Distress in Lebanon


Scene. The devastated street of an Arab capital. Children and residents flee barefoot as their slumtown is burnt down by the government militia. At the first glance, the photo looks no different from a thousand others we have seen before and since, in color and in black-and-white.

But dear reader, would it surprise you if the elderly woman begging for her life was a Palestinian, while her masked attacker with a World War II rifle was a Christian Phalangist? When Francoise Demulder — one of the pioneering female French photographers — took the photo on the morning of January 18th 1976, the Phalangists in the Lebanese capital of Beirut had just massacred 1,000 Palestinians, set alight the Muslim homes in the unfortunately named suburb of La Quarantine, and forever shattered the myths of plucky Maronites defending their homelands in the Levant.

Demulder had couriered her film by a taxi to Damascus where it was loaded to a Paris-bound flight and delivered to Gamma, her photo agency. They remained unpublished until Ms. Demulder returned to France. Their publication was a watershed moment; according to Demulder, “from then on it was no longer good Christians and wicked Palestinians, and the Phalangists never forgave me”. The photo, now titled “Distress in Lebanon”, would eventually won the World Press Photo award, Demulder becoming the first woman to do so. She later recounted in a TV interview that only the young girl and her child seen the background survived, the militiaman having killed himself in a game of Russian roulette.

For the next three decades, Lebanon too was embroiled what it would seem to many of its denizens a protracted game of Russian roulette. La Quarantine — itself a reprisal for the murder of four Phalangists — was repaid in kind by the PLO with an attack on the Christian community at Damour. Syrian, Israeli, and eventually multinational troops intervened and then interfered, each with differing level of success; Lebanon lurched from crisis to crisis to this very day.

[There will be more on Demulder in my very next post. To be continued.]

Tim Hetherington (1970-2011)

Tim Hetherington, tireless and lyrical raconteur of global conflicts, is dead, a victim of a Libyan mortar shell.

Many will remember Tim Hetherington as a great photographer, but to call him such would be to pigeonhole his contributions. He himself acknowledged his changing role in a new topography of media: “If you are interested in mass communication, then you have to stop thinking of yourself as a photographer. We live in a post-photographic world. If you are interested in photography, then you are interested in something — in terms of mass communication — that is past. I am interested in reaching as many people as possible.”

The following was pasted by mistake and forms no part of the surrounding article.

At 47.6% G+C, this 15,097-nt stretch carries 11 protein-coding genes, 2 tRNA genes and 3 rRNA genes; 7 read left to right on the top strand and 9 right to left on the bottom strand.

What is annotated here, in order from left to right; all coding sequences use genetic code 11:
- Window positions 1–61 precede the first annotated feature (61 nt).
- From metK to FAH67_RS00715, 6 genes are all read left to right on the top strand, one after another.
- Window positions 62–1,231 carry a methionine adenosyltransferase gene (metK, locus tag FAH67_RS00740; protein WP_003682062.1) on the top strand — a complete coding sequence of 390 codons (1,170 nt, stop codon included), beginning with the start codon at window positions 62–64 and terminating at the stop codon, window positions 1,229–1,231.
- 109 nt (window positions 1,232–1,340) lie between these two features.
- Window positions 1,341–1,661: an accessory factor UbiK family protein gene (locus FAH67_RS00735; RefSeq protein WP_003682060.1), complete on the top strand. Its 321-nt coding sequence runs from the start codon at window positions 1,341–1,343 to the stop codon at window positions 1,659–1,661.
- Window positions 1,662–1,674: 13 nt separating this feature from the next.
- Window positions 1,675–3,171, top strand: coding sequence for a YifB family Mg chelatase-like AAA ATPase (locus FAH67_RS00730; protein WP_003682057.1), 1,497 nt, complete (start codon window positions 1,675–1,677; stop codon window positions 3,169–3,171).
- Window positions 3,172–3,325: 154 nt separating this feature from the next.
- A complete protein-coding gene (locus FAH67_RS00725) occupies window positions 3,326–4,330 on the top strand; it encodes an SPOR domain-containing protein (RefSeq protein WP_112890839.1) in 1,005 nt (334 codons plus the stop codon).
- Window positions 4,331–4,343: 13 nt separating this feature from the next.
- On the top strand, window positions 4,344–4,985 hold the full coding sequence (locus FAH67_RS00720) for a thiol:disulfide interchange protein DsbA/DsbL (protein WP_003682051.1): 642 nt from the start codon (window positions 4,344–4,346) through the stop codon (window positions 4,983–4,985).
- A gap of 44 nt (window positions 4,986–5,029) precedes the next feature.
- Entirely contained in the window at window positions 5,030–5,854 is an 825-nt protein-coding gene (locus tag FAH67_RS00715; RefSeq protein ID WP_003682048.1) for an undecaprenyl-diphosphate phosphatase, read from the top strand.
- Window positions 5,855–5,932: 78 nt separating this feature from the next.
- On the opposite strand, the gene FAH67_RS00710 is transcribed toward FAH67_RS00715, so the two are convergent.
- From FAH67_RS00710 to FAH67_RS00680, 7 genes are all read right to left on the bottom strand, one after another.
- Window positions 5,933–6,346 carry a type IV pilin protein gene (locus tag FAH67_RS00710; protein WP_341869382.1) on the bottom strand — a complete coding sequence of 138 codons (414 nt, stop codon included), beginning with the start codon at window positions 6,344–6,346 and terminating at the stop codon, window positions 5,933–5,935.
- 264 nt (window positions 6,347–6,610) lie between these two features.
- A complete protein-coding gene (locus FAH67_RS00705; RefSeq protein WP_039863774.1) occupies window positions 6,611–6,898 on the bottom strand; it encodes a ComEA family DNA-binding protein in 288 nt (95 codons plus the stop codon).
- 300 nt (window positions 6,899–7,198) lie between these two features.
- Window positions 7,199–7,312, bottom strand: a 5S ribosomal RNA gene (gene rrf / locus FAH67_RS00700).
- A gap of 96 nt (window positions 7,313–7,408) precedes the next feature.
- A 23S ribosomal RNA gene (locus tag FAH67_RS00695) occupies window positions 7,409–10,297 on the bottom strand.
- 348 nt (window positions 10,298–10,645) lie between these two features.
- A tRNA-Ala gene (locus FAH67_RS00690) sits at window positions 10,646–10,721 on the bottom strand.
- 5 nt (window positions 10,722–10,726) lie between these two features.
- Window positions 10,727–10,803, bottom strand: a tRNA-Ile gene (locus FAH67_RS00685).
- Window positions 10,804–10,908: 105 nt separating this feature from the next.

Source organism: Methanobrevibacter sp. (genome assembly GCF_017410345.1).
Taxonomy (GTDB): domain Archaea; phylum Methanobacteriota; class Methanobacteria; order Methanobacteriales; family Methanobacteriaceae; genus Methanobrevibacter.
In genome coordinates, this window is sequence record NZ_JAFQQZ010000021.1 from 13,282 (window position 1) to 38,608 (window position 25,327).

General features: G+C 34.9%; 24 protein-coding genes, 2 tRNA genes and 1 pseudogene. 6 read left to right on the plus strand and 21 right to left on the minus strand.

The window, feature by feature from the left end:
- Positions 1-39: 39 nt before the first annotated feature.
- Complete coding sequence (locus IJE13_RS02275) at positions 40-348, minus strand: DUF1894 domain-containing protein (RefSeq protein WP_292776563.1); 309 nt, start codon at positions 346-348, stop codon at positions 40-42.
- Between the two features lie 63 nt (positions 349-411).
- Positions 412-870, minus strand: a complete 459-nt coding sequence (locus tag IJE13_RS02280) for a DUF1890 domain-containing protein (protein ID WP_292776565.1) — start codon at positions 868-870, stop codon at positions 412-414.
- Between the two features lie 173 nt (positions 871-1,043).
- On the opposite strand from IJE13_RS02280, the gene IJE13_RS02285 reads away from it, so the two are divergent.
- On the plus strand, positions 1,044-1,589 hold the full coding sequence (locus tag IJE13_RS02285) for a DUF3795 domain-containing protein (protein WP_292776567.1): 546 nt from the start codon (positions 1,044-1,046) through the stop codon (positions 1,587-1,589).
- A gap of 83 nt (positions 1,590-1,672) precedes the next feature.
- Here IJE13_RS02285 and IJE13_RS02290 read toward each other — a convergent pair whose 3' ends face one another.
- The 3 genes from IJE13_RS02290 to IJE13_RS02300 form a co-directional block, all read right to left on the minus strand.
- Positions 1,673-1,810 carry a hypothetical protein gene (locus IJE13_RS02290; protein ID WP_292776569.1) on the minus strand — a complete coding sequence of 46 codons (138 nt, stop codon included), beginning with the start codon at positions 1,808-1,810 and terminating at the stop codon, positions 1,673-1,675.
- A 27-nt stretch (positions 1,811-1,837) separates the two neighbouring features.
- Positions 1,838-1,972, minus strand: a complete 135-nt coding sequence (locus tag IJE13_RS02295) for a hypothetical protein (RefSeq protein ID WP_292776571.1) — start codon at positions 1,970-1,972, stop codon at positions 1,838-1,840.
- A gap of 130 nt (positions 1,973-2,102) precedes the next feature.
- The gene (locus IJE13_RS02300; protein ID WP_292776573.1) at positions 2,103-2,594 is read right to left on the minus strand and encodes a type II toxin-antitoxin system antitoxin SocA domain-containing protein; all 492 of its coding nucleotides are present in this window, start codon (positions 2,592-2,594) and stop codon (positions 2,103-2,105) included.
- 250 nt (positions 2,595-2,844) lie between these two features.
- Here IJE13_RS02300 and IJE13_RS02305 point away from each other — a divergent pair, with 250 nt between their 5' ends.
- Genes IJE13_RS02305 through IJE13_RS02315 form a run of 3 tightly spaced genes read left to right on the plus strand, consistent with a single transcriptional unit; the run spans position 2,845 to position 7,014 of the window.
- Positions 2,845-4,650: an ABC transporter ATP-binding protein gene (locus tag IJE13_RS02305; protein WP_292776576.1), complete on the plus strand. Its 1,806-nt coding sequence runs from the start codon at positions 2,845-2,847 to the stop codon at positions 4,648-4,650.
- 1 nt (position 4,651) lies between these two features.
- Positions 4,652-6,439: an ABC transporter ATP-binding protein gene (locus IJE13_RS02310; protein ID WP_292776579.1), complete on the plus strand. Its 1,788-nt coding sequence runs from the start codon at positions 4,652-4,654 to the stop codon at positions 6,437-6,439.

And he did. He covered various conflicts in West Africa and contributed to two documentaries on Liberia and Darfur. In 2007, he began a yearlong assignment documenting a battalion of American troops stationed in Afghanistan’s Korengal Valley as bait to the Taliban. He published a touching book Infidel, won his fourth World Press Photo award for his coverage, and was nominated for an Oscar for his resulting documentary, Restrepo, which was all too human for it was palpably apolitical. His broad experiences were also recorded an ethereal webvideo, “Diary”.

To the very end, he was determined to reach out to as many people as possible; he began using twitter eight months ago, and his first and last tweet from Libya — posted just hours before he himself was hit  — read: “In besieged Libyan city of Misrata. Indiscriminate shelling by Qaddafi forces. No sign of NATO”. It was fitting, if heartrending, epitaph.

[vimeo http://vimeo.com/18497543]

Excepted from the Times of London:

When he was hit he was with [Chris Hondros of Getty], Guy Martin, a British freelance journalist and Michael Christopher Brown, an American photographer. They were covering the bitter fight for control of a bridge over Tripoli Street, which Colonel Gaddafi’s forces are trying to retake to give them a clear route into the heart of Misrata.

The group, escorted by a Libyan guide, were on the front line when the regime forces spotted them and fired a mortar round. Hetherington suffered massive blood loss by the time an ambulance managed to reach him and take him through the cratered streets to the Hikmeh hospital, where doctors did their best to revive him. Hondros, who was due to marry soon, also died late last night, while Martin suffered serious injuries to the abdomen. Brown was hit in the arm and was not believed to be in danger.

Famine in Uganda

Taken in Karamoja district, Uganda in April 1980, the contrasting hands of a starving boy and a missionary spoke louder than any world leader and any news story about the famine in Uganda. Karamoja region has the driest climate in Uganda and was prone to droughts. The 1980 famine in there where 21% of the population (and 60% of the infants) died was one of the worst in history. The worst recorded famine was the great Finn famine (1696), which killed a third of the population.

The photographer Mike Wells, who would later win the World Press Photo Award for this photo, admitted that he was ashamed to take the photo. The same publication that sat on his picture for five months without publishing it entered it into a competition. He was embarrassed to win as he never entered the competition himself, and was against winning prizes with pictures of people starving to death.

Famine, drought and ethnic violence continue to this day in Karamoja. The Karamojong are a nomadic people, but since Idi Amin years in the 1970s, their nomadic patterns were curtailed due to the increase of cross border security, internal raids, and influx of weapons which enabled them to lead raids.